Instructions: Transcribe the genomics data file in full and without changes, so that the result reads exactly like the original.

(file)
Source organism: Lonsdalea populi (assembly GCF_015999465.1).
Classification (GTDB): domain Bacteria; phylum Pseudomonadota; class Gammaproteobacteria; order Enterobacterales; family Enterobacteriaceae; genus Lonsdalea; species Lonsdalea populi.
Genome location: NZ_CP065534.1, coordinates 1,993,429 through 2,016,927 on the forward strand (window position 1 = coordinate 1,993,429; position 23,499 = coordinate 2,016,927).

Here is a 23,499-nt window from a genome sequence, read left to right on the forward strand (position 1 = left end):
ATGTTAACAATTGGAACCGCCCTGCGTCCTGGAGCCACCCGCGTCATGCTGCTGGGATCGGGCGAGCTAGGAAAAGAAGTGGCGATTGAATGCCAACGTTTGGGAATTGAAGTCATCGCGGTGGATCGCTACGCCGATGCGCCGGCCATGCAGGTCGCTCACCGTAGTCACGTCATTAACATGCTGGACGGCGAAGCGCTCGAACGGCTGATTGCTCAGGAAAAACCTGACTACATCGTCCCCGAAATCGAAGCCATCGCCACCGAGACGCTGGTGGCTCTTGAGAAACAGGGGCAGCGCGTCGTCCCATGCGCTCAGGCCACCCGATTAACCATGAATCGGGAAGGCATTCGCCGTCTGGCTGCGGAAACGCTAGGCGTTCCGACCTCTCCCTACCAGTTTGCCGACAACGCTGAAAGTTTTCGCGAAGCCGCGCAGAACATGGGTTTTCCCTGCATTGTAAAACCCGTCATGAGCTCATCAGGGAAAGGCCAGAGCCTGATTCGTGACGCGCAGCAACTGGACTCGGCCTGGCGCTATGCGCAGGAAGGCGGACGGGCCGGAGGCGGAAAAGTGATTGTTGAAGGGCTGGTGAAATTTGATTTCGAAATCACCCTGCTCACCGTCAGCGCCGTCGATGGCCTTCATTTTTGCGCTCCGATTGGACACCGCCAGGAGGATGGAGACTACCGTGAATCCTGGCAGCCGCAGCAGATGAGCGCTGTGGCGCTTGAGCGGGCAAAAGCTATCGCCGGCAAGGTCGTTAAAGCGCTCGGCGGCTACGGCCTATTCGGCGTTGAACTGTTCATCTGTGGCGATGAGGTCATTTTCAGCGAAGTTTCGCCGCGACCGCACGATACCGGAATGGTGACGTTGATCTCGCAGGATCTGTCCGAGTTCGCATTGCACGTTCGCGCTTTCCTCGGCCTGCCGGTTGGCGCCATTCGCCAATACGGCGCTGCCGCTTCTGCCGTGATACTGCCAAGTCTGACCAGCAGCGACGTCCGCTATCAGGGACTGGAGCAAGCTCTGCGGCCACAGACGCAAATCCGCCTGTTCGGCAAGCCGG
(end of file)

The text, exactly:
Source organism: Lonsdalea populi (assembly GCF_015999465.1).
Classification (GTDB): domain Bacteria; phylum Pseudomonadota; class Gammaproteobacteria; order Enterobacterales; family Enterobacteriaceae; genus Lonsdalea; species Lonsdalea populi.
Genome location: NZ_CP065534.1, coordinates 1,993,429 through 2,016,927 on the forward strand (window position 1 = coordinate 1,993,429; position 23,499 = coordinate 2,016,927).

Here is a 23,499-nt window from a genome sequence, read left to right on the forward strand (position 1 = left end):
ATGTTAACAATTGGAACCGCCCTGCGTCCTGGAGCCACCCGCGTCATGCTGCTGGGATCGGGCGAGCTAGGAAAAGAAGTGGCGATTGAATGCCAACGTTTGGGAATTGAAGTCATCGCGGTGGATCGCTACGCCGATGCGCCGGCCATGCAGGTCGCTCACCGTAGTCACGTCATTAACATGCTGGACGGCGAAGCGCTCGAACGGCTGATTGCTCAGGAAAAACCTGACTACATCGTCCCCGAAATCGAAGCCATCGCCACCGAGACGCTGGTGGCTCTTGAGAAACAGGGGCAGCGCGTCGTCCCATGCGCTCAGGCCACCCGATTAACCATGAATCGGGAAGGCATTCGCCGTCTGGCTGCGGAAACGCTAGGCGTTCCGACCTCTCCCTACCAGTTTGCCGACAACGCTGAAAGTTTTCGCGAAGCCGCGCAGAACATGGGTTTTCCCTGCATTGTAAAACCCGTCATGAGCTCATCAGGGAAAGGCCAGAGCCTGATTCGTGACGCGCAGCAACTGGACTCGGCCTGGCGCTATGCGCAGGAAGGCGGACGGGCCGGAGGCGGAAAAGTGATTGTTGAAGGGCTGGTGAAATTTGATTTCGAAATCACCCTGCTCACCGTCAGCGCCGTCGATGGCCTTCATTTTTGCGCTCCGATTGGACACCGCCAGGAGGATGGAGACTACCGTGAATCCTGGCAGCCGCAGCAGATGAGCGCTGTGGCGCTTGAGCGGGCAAAAGCTATCGCCGGCAAGGTCGTTAAAGCGCTCGGCGGCTACGGCCTATTCGGCGTTGAACTGTTCATCTGTGGCGATGAGGTCATTTTCAGCGAAGTTTCGCCGCGACCGCACGATACCGGAATGGTGACGTTGATCTCGCAGGATCTGTCCGAGTTCGCATTGCACGTTCGCGCTTTCCTCGGCCTGCCGGTTGGCGCCATTCGCCAATACGGCGCTGCCGCTTCTGCCGTGATACTGCCAAGTCTGACCAGCAGCGACGTCCGCTATCAGGGACTGGAGCAAGCTCTGCGGCCACAGACGCAAATCCGCCTGTTCGGCAAGCCGG